By Paul Mann

Subjects: Art Theory
Series: SUNY series in Postmodern Culture
Paperback : 9780791440322, 312 pages, December 1998
Hardcover : 9780791440315, 312 pages, December 1998

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Table of contents



1. The Afterlife of the Avant-Garde

2. Masocriticism

3. The Exquisite Corpse of Georges Bataille

4. Nietzsche, the Tragic-Real, and the Exquisite Corpse of Theory

5. The Nine Grounds of Intellectual Warfare

6. Stupid Undergrounds

7. For Anethics




Provocative, inventive, and at times outrageous essays on literary theory, philosophy, and cultural criticism.


These provocative, inventive, and at times outrageous essays on literary theory, philosophy, and cultural criticism describe, in their form and content, the end of criticism, even while performing the endlessness of that endgame. In a sense, the book deconstructs all forms of critique and criticism, including deconstruction, and including its own self. That the book is so painfully aware of the futility of its own enterprise, even while pursuing it relentlessly and with such critical rigor, is what makes this a book of masocriticism as well as about masocriticism.

Paul Mann is the author of The Theory-Death of the Avant-Garde.


"This is a frightening and beautiful book. It is hugely learned, encompassing (in both its references and its style) the high and popular literatures and philosophical texts of the eighteenth century through the present day, as well as texts and themes in classical thought, ethics, and politics. It is razor sharp in its analytic moves; nothing loose or speculative about its presentation, no argument by metaphor, juxtaposition, implication, or innuendo. Because its mastery is so sustained and impersonal—in a sense, so disinterested—we submit to it in an access of textual pleasure, or jouissance. Sometimes, the scholarly exposition is so deadpan, so perfect in its observation of convention, as to make you suspect that Mann is having you on: John Cleese doing genealogy of morals. It is elegant, in the manner of a scientific experiment, showing strict economy in its premises and an exhaustive sampling of the data. Everyone interested in the situation of critique must read this book. In the critical commentaries and theory-studies of today, it has no counterpart." — Marjorie Levinson, University of Michigan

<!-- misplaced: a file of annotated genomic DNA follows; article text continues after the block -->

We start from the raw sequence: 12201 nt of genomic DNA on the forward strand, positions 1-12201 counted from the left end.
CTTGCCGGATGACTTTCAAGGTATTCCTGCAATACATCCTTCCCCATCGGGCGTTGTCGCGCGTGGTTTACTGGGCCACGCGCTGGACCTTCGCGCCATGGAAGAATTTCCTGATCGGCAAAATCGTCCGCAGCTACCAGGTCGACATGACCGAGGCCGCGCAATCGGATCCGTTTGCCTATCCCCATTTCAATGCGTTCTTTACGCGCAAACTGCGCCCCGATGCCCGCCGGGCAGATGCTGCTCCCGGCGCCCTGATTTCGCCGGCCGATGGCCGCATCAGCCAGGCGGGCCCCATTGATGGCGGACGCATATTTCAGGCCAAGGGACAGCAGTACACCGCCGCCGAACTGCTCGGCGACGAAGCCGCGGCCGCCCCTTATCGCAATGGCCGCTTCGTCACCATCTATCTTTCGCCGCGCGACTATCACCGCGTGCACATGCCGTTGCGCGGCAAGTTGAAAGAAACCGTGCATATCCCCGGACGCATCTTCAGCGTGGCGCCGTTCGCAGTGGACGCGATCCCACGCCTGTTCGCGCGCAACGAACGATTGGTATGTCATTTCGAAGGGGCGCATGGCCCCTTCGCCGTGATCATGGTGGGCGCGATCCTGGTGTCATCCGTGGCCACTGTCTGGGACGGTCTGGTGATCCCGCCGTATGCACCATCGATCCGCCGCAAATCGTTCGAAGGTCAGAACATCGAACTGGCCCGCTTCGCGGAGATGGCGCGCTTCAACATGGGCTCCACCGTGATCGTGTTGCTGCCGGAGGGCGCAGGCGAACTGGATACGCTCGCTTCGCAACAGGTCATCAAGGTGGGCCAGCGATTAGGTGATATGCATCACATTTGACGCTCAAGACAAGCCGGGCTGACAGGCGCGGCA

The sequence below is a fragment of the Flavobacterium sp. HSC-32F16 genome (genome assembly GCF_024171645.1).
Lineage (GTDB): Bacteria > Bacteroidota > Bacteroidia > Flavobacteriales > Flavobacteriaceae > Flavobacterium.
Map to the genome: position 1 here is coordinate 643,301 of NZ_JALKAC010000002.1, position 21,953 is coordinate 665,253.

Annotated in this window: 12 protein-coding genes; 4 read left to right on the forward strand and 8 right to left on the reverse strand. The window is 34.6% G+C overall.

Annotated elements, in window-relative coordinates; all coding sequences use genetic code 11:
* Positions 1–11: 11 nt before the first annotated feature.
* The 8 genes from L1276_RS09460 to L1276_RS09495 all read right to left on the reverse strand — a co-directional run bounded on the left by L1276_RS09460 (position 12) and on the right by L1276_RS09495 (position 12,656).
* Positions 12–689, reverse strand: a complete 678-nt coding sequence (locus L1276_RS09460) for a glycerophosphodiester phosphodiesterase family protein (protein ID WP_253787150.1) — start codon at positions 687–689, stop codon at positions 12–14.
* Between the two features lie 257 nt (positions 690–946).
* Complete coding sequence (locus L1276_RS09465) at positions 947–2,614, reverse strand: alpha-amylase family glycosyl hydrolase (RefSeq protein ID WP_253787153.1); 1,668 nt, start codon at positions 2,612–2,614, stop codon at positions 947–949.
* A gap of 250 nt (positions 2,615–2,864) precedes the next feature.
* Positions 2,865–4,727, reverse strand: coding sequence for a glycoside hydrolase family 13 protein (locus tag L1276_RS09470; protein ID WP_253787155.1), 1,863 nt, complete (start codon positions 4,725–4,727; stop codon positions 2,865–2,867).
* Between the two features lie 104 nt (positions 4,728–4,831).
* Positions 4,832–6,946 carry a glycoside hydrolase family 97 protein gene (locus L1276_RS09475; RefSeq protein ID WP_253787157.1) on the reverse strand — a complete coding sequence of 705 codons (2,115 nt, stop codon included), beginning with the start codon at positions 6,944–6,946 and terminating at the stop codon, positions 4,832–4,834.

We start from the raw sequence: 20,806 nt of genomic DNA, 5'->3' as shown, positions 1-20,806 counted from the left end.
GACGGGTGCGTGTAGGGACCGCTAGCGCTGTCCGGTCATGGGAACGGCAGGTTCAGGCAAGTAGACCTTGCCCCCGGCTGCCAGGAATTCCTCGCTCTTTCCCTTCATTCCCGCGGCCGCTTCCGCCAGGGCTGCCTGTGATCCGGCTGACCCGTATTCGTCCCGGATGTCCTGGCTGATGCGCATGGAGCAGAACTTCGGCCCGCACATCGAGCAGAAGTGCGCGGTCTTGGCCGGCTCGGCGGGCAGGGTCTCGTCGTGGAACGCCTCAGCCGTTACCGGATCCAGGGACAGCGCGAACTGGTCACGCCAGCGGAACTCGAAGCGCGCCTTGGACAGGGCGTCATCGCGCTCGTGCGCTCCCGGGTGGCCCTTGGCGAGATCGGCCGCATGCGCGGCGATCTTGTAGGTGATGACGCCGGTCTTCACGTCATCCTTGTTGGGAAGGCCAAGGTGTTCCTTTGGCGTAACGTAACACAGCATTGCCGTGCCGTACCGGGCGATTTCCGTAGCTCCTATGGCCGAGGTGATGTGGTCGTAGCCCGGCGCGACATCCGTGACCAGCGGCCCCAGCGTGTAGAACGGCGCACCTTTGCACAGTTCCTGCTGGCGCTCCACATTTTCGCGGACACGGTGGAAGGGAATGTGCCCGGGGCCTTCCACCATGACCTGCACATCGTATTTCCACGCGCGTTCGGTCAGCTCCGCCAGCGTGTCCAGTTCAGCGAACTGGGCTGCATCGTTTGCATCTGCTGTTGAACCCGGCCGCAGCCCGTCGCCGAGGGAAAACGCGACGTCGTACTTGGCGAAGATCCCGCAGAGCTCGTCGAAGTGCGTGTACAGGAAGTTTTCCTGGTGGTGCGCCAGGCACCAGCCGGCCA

"Masocriticism portrays the cruel mockery self-consciousness makes of its denizens, and faces up to what Wittgenstein called 'the groundlessness of our believing' as consistently as any book I know. I heartily recommend it." — H. L. Hix, author of Spirits Hovering Over the Ashes

"This book is completely engaged with its materials—the conjunction of passion for its thesis with intellectual rigor makes it stand out within the literature. The mode of writing, where Mann is able to mix what at first seem to be 'oracular' pronouncements with close readings of key texts—such as Nietzsche's Birth of Tragedy—makes for a pretty exhilarating read." — Sande Cohen, California Institute of the Arts